The world's rarest (and arguably most interesting!) parrot is on the rebound thanks to a very productive breeding season.
The population of New Zealand's oddball "owl parrot", the kakapo, has been given a major boost with the addition of 33 newly hatched chicks. The species is incredibly rare – it's estimated that just 125 adults exist in the wild.
Back in the 1970s, the situation looked even worse: kakapo numbers were so low that experts feared the species would not survive. Just 18 birds were known to exist – and they were all male. In a move to save the parrot from extinction, conservationists searched desperately for any signs of another population – one containing females. And against all odds, they found one hiding out on remote Stewart Island, where new breeding stock was discovered.
Hunted by feral cats, the Stewart Island birds were also in trouble, so the population was relocated to safety on three predator-free islands: nearby Whenua Hou (or Codfish) Island, Anchor Island in southwest Fiordland and Hauturu (Little Barrier) Island in the Hauraki Gulf.
Since the 1990s, the New Zealand Department of Conservation's Kākāpō Recovery programme has been working to ensure the parrots continue to bounce back.
"In 1990, only one bird survived from mainland New Zealand to join the recovery programme, whilst the other 50 kakapo originated from Stewart Island. This mainland bird, named Richard Henry, was genetically distinct, and bore three offspring in 1998," Kakapo Recovery's Deidre Vercoe tells the BBC.
Keeping the family name alive and well, Richard Henry's daughter, Kuia, produced six eggs of her own this year, four of which resulted in chicks. "We’re thrilled that Richard Henry's incredibly important genes have been passed on to the next generation," Vercoe adds.
Besides being the world's only flightless parrot, the kakapo has a lot of other quirks on its resume – including a very unusual mating ritual. It's also the heaviest of the world's parrot species and an achiever in the longevity stakes – some kakapos have lived for an impressive 120 years. But as is the case with many long-living solitary animals, the birds also have a long reproductive cycle, making it tough for their numbers to recover.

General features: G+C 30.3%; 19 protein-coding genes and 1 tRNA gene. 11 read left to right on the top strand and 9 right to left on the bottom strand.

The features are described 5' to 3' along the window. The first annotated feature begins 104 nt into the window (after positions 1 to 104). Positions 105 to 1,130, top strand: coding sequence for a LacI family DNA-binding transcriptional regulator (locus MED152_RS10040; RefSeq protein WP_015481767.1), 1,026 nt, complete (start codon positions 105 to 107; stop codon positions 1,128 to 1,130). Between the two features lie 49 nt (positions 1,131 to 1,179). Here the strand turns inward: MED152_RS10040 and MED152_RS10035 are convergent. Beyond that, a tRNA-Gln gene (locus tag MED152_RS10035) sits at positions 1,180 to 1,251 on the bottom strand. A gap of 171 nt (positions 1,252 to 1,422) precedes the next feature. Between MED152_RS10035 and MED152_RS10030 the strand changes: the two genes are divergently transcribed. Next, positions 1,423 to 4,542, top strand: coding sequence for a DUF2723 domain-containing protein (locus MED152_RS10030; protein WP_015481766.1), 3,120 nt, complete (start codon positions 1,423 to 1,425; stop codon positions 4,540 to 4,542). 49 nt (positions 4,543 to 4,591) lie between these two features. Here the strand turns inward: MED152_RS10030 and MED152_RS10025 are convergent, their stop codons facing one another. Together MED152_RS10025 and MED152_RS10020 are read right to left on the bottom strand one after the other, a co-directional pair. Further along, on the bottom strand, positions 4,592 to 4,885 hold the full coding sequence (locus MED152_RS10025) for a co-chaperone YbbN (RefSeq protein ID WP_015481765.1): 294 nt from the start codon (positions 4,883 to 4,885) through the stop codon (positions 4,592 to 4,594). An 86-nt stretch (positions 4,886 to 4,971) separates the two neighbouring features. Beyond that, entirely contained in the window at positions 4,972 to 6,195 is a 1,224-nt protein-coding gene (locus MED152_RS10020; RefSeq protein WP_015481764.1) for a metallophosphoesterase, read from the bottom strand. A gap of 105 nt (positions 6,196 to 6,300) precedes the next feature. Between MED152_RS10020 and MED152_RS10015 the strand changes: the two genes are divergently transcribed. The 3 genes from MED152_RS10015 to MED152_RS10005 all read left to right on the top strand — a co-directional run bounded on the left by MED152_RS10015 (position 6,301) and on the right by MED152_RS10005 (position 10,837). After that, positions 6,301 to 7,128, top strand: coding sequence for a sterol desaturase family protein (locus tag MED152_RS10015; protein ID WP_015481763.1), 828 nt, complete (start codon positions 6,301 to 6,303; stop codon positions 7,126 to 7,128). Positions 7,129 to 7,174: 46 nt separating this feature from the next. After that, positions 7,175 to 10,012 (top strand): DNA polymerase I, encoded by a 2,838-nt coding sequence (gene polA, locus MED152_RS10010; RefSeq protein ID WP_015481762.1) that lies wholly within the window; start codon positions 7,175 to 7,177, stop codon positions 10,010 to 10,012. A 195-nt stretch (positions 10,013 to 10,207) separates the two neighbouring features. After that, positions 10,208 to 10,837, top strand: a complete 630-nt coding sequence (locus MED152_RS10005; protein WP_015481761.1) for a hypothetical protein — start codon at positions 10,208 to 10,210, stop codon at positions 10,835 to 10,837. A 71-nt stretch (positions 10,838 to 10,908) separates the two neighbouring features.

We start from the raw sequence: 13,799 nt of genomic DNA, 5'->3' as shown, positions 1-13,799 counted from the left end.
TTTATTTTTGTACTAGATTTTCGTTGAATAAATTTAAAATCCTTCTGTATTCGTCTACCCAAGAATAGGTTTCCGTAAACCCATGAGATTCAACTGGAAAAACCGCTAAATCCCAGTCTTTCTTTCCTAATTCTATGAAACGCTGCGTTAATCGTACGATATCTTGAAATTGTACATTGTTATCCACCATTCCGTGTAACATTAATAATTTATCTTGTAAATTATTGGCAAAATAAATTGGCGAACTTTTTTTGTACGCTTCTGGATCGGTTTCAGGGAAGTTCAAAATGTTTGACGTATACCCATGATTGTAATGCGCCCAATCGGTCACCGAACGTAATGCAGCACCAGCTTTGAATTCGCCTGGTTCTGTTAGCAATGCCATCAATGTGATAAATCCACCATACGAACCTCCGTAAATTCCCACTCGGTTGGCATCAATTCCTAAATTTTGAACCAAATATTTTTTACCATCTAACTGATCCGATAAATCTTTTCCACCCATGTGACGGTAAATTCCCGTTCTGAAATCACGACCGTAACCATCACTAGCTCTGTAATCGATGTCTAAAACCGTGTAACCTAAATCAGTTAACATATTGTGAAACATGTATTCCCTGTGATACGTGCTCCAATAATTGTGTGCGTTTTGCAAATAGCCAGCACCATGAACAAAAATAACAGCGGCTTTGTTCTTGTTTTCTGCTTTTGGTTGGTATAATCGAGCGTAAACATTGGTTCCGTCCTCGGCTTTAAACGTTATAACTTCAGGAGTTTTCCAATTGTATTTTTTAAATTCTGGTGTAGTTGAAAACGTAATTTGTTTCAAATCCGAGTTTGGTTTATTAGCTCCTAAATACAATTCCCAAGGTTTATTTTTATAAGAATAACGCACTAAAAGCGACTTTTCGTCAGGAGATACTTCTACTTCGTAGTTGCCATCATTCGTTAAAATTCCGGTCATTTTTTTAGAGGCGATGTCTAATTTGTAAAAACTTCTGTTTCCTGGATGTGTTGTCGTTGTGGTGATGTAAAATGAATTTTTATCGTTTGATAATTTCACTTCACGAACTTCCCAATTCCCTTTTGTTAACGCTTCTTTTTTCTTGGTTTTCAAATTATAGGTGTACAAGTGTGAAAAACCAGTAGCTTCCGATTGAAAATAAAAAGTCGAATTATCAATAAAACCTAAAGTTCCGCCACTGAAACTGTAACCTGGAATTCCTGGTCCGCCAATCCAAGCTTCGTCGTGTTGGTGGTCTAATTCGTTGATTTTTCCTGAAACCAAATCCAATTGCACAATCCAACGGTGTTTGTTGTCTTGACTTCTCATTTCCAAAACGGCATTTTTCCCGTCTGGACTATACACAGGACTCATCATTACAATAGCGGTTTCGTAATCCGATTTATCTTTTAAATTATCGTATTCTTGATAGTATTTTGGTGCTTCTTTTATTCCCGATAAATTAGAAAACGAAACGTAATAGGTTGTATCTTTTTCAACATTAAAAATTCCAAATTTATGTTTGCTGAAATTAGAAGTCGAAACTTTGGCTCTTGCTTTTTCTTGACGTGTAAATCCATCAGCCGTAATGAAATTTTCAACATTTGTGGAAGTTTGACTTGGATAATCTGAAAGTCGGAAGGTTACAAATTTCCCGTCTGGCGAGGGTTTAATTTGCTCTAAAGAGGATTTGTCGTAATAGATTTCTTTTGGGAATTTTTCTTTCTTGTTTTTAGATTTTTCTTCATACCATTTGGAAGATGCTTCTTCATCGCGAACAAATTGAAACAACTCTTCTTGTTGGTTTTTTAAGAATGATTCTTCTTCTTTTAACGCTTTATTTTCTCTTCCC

"Kakapo are notoriously picky about breeding – they only reproduce every 2-4 years depending on the amount of fruit available from rimu and beech trees, their primary food source," explains the country's conservation minister, Maggie Barry.
This year's bumper rimu crop brought a bumper kakapo breeding season – with a major increase in the number of hatched chicks, up from just six in 2014. "This successful breeding season is just reward for the hard work the recovery team has done to bring kakapo back from the brink of extinction," adds Berry.
The arrival of so many chicks, now a few months old, is great news for the species, but there have been some setbacks, with a small number of birds lost to illness and injury. Each chick is vitally important, so the team has been making every effort to ensure their survival. Each kakapo wears a special transmitter, fitted when the bird is close to fledging, which allows their breeding and health to be monitored. The team has also been hand-rearing some of the birds before releasing them into the wild.
"Now is the time to keep up the momentum with recovery efforts to ensure the kakapo continues to strengthen," adds Barry.
And with that, we'll leave you with a huddle of berry-loving kakapo chicks:
Top header image: Jake Osborne, Flickr